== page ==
On the first morning I rose with the sun and was quickly outside to experience the fresh mountain air. In the forest areas around the lodge I managed to identify some of the many birds that were unfamiliar: yellow-billed blue magpies were easy, but it took me a little longer to get to grips with several different skulking laughing thrushes (black-faced and chestnut-crowned were the most common). The panda trackers too were out early. My instructions were simple - hang around the lodge until they returned and when they did, they may be able to take me off in the direction of a panda. They blanked on the first morning and by 11am thick cloud had enveloped the ridge and the chances of finding a panda were reduced to zero. I took myself off for a walk along the ridge instead. Of course there were no views, but the cloud shrouded forest was eerily beautiful and layered in mystery.

Bamboo is a major constituent of the red panda diet

Again I was up at dawn the next day and decided to bird watch more intently in an attempt to turn the unfamiliar in to the more familiar. After an hour, I was confident I’d seen and correctly identified numerous species that were new to me. All very gratifying.

A spotted laughing thrush

Then in an instant the atmosphere changed. A panda had been located. It was important to act quickly in case it moved away to somewhere inaccessible. Panic stations. I grabbed my camera bag and we jumped into the Landrover. The journey lasted about three minutes. We got out barely 300m up the hill from the lodge and my guide Mridul gestured for me too follow him down a steep narrow trail into the forest. The understory was thick with bamboo, the pandas main food of course. We stopped no more than 60m down the trail. He told me to wait and then disappeared. Two minutes later he was back and we were off, climbing over one branch, ducking under another, twisting through the tangled forest. We barely moved a further 30m. One of the trackers was just ahead and as I drew closer to him, he pointed up and across. My gaze followed his finger and there it was, sitting on a branch eating bamboo - an adorable, gorgeous, cuddly red panda. All gooey adjectives my scientific training told me I shouldn’t be using, but I couldn’t help it, those were the words that sprang to mind. Red pandas ARE catastrophically cute!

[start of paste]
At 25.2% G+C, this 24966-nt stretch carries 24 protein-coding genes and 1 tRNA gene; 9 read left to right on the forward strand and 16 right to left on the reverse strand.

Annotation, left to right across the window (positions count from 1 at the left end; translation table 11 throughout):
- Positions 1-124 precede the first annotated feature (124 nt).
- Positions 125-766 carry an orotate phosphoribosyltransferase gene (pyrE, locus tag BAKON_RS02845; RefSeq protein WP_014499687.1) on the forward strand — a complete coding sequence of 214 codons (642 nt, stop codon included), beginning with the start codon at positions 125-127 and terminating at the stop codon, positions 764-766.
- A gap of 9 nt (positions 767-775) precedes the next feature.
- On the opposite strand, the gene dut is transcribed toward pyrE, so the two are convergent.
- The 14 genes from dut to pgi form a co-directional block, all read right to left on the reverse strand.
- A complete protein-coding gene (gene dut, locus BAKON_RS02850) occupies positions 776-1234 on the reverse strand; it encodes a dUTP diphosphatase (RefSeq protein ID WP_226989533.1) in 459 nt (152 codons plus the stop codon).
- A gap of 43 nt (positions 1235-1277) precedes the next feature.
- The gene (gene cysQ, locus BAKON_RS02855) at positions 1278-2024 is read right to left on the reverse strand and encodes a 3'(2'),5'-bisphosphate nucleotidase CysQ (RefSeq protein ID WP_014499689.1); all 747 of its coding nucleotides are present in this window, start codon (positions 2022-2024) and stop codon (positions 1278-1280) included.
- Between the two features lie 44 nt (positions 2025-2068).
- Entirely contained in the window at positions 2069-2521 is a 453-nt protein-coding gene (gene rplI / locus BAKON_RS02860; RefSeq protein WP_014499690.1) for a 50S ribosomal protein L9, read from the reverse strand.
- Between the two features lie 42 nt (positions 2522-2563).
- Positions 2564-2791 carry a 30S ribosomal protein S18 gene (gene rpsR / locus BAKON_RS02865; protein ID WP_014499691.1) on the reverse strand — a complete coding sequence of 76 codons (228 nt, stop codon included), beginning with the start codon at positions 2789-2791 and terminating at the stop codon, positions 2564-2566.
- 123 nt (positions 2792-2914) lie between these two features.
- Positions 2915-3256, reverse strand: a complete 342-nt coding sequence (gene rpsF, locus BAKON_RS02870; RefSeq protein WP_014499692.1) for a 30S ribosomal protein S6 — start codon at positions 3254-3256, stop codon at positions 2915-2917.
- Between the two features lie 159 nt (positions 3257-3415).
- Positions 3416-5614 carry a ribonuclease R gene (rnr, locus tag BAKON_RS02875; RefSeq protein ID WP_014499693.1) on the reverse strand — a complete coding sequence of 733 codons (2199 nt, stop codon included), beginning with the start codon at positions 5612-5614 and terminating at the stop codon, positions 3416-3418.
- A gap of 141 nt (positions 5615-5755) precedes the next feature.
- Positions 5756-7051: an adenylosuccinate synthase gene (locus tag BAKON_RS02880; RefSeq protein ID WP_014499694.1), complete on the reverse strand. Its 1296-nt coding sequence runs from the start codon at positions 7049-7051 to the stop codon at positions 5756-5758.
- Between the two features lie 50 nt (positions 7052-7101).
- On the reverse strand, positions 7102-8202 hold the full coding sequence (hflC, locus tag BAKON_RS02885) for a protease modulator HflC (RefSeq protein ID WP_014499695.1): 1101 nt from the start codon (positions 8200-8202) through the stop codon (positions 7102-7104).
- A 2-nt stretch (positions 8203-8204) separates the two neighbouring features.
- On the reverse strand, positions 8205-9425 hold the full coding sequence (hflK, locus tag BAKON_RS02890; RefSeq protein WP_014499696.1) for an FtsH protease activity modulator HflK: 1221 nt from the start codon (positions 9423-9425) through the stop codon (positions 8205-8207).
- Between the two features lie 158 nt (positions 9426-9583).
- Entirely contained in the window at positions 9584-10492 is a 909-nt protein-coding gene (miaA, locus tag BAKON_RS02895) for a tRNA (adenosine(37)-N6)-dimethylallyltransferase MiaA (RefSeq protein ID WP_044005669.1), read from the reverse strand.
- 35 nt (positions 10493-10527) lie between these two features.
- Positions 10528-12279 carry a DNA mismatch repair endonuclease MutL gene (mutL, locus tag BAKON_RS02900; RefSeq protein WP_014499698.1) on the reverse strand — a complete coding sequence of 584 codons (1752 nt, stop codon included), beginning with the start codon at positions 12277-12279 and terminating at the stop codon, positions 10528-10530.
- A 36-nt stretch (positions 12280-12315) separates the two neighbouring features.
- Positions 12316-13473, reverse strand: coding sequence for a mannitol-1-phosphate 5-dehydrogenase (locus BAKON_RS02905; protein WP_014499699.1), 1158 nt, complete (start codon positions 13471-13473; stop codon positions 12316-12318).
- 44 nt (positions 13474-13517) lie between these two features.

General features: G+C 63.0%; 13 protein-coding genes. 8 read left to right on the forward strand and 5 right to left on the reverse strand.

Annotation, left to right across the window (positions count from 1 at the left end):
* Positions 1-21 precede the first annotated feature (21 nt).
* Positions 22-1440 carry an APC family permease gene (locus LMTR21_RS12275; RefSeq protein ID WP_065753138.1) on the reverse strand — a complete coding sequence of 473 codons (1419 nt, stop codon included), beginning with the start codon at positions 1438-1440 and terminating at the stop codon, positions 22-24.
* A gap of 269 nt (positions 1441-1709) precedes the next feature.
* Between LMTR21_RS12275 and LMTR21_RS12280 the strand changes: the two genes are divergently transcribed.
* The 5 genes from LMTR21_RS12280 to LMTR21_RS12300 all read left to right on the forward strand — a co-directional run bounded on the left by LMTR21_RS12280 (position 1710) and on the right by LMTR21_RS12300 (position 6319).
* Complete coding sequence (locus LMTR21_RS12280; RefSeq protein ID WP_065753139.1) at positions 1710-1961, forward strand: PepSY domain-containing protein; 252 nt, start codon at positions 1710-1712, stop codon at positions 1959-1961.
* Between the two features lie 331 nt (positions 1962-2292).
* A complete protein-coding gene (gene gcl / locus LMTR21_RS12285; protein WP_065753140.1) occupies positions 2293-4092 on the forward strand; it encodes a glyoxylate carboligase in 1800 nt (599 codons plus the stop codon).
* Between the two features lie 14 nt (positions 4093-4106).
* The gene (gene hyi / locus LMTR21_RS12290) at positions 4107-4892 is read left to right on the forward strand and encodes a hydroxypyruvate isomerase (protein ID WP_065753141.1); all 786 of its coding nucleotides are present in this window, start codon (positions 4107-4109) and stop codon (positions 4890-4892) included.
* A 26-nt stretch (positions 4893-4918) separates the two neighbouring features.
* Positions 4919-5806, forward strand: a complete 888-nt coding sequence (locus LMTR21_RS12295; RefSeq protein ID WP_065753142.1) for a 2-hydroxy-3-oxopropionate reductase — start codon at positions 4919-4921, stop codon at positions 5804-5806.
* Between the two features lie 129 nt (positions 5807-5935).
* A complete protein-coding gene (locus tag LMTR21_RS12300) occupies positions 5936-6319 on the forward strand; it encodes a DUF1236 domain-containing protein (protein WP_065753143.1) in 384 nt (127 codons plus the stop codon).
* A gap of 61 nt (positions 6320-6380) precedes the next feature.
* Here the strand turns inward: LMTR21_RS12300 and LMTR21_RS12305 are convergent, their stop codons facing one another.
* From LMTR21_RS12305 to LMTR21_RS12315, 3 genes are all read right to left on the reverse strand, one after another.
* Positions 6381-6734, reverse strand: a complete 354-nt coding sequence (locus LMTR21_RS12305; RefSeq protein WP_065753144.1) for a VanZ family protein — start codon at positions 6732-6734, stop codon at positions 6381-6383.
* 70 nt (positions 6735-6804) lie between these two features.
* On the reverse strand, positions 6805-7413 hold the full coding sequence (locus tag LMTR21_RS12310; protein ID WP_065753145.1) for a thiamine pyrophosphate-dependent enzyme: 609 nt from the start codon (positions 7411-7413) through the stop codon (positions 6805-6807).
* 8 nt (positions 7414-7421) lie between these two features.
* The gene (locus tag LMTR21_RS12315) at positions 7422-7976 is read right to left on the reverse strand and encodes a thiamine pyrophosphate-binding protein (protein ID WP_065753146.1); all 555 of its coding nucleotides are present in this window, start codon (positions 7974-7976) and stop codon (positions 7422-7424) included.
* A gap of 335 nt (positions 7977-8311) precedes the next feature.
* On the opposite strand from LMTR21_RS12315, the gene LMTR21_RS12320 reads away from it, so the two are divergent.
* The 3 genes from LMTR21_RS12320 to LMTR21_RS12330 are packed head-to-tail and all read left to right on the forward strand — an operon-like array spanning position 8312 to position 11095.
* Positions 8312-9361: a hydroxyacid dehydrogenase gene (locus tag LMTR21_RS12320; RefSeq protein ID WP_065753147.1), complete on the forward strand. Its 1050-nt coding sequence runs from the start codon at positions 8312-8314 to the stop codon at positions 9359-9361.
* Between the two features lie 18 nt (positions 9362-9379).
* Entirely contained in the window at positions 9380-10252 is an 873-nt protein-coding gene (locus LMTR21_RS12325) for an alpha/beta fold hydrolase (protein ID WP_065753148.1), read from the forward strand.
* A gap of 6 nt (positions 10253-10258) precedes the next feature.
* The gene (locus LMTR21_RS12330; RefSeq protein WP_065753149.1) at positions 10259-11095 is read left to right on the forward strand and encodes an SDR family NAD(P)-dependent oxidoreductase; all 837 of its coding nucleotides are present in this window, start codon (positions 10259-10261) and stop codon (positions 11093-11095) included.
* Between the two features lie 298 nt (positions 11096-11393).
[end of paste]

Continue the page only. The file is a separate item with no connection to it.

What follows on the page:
The harsh lighting in the forest canopy can often be challenging for photograph

The red panda remained on its branch, quietly munching its way through bamboo stalks and leaves. It seemed not to care one jot that it was being watched. The encounter lasted at least 15 maybe 20 minutes. I lost track. I didn’t care. Then once the bamboo was finished it moved along the branch, climbed down another and continued through the canopy, but down the steep slope in a way that was impossible to follow. Some of the terrain is rather challenging.

With three further morning sessions, I was hopeful of more encounters and opportunities. And I was not disappointed. The trackers found red pandas each morning and one of these included two delightful young red pandas that were hanging out together in the canopy.

It is not easy to get decent photos. The slopes are steep, the forest is dense and the lighting is often awful, but with perseverance and patience I managed to get a modest selection of images I was delighted with after just five days. Far more importantly, the experience was captivating. On three occasions I’d managed to sit on the forest floor and watch one or two red pandas at very close quarters for well over an hour. It was magical.

Two young red pandas rest together

Red Pandas and Tigers Photography Tour 2021
In November 2019, I will be returning to Singalila, this time with a group, hoping to get further opportunities to see and photograph these endearing animals. The tour is full (and has been for some time), but the intention is to repeat the trip twice in 2021, firstly in March and then again in October. The lodge in Singalila is very small (only four guest rooms), so the group size is limited to just six clients, which means these tours are likely to fill very quickly.

Provisional names are now being taken for these tours. For further information please - click here.